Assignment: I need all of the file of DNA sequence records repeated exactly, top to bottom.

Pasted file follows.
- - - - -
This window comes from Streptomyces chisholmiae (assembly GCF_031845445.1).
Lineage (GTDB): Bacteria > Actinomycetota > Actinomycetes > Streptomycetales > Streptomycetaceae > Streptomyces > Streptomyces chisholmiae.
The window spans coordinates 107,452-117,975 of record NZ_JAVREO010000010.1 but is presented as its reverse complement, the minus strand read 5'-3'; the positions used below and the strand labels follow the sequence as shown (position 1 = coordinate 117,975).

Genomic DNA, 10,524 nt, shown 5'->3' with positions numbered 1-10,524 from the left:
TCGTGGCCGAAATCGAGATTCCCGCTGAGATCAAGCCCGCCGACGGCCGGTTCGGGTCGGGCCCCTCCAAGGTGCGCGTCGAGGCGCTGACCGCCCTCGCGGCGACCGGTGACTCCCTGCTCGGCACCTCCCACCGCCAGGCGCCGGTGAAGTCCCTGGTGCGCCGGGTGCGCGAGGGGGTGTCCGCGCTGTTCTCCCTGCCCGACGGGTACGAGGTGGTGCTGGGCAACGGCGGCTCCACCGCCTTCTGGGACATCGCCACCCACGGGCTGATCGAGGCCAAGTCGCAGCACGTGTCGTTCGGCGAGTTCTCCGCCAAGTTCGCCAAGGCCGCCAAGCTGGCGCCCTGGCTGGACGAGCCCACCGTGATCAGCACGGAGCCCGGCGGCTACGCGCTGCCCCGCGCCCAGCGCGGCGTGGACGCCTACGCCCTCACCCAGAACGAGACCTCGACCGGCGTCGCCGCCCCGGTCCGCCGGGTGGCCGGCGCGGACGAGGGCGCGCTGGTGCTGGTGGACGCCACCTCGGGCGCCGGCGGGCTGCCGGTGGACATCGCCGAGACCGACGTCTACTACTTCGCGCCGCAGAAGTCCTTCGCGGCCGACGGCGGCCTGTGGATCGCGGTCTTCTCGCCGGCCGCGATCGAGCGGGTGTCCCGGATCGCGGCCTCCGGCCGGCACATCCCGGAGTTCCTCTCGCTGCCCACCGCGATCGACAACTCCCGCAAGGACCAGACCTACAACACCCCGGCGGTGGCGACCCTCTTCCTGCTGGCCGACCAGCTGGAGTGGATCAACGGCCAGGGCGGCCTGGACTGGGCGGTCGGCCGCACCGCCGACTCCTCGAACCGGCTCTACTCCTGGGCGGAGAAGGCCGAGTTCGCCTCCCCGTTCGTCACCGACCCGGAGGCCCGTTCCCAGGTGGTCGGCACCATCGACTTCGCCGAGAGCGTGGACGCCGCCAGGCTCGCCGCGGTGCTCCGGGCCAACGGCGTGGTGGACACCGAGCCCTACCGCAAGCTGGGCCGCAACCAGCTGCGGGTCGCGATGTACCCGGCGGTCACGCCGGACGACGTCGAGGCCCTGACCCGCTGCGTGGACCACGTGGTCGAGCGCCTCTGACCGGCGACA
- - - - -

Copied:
This window comes from Streptomyces chisholmiae (assembly GCF_031845445.1).
Lineage (GTDB): Bacteria > Actinomycetota > Actinomycetes > Streptomycetales > Streptomycetaceae > Streptomyces > Streptomyces chisholmiae.
The window spans coordinates 107,452-117,975 of record NZ_JAVREO010000010.1 but is presented as its reverse complement, the minus strand read 5'-3'; the positions used below and the strand labels follow the sequence as shown (position 1 = coordinate 117,975).

Genomic DNA, 10,524 nt, shown 5'->3' with positions numbered 1-10,524 from the left:
TCGTGGCCGAAATCGAGATTCCCGCTGAGATCAAGCCCGCCGACGGCCGGTTCGGGTCGGGCCCCTCCAAGGTGCGCGTCGAGGCGCTGACCGCCCTCGCGGCGACCGGTGACTCCCTGCTCGGCACCTCCCACCGCCAGGCGCCGGTGAAGTCCCTGGTGCGCCGGGTGCGCGAGGGGGTGTCCGCGCTGTTCTCCCTGCCCGACGGGTACGAGGTGGTGCTGGGCAACGGCGGCTCCACCGCCTTCTGGGACATCGCCACCCACGGGCTGATCGAGGCCAAGTCGCAGCACGTGTCGTTCGGCGAGTTCTCCGCCAAGTTCGCCAAGGCCGCCAAGCTGGCGCCCTGGCTGGACGAGCCCACCGTGATCAGCACGGAGCCCGGCGGCTACGCGCTGCCCCGCGCCCAGCGCGGCGTGGACGCCTACGCCCTCACCCAGAACGAGACCTCGACCGGCGTCGCCGCCCCGGTCCGCCGGGTGGCCGGCGCGGACGAGGGCGCGCTGGTGCTGGTGGACGCCACCTCGGGCGCCGGCGGGCTGCCGGTGGACATCGCCGAGACCGACGTCTACTACTTCGCGCCGCAGAAGTCCTTCGCGGCCGACGGCGGCCTGTGGATCGCGGTCTTCTCGCCGGCCGCGATCGAGCGGGTGTCCCGGATCGCGGCCTCCGGCCGGCACATCCCGGAGTTCCTCTCGCTGCCCACCGCGATCGACAACTCCCGCAAGGACCAGACCTACAACACCCCGGCGGTGGCGACCCTCTTCCTGCTGGCCGACCAGCTGGAGTGGATCAACGGCCAGGGCGGCCTGGACTGGGCGGTCGGCCGCACCGCCGACTCCTCGAACCGGCTCTACTCCTGGGCGGAGAAGGCCGAGTTCGCCTCCCCGTTCGTCACCGACCCGGAGGCCCGTTCCCAGGTGGTCGGCACCATCGACTTCGCCGAGAGCGTGGACGCCGCCAGGCTCGCCGCGGTGCTCCGGGCCAACGGCGTGGTGGACACCGAGCCCTACCGCAAGCTGGGCCGCAACCAGCTGCGGGTCGCGATGTACCCGGCGGTCACGCCGGACGACGTCGAGGCCCTGACCCGCTGCGTGGACCACGTGGTCGAGCGCCTCTGACCGGCGACA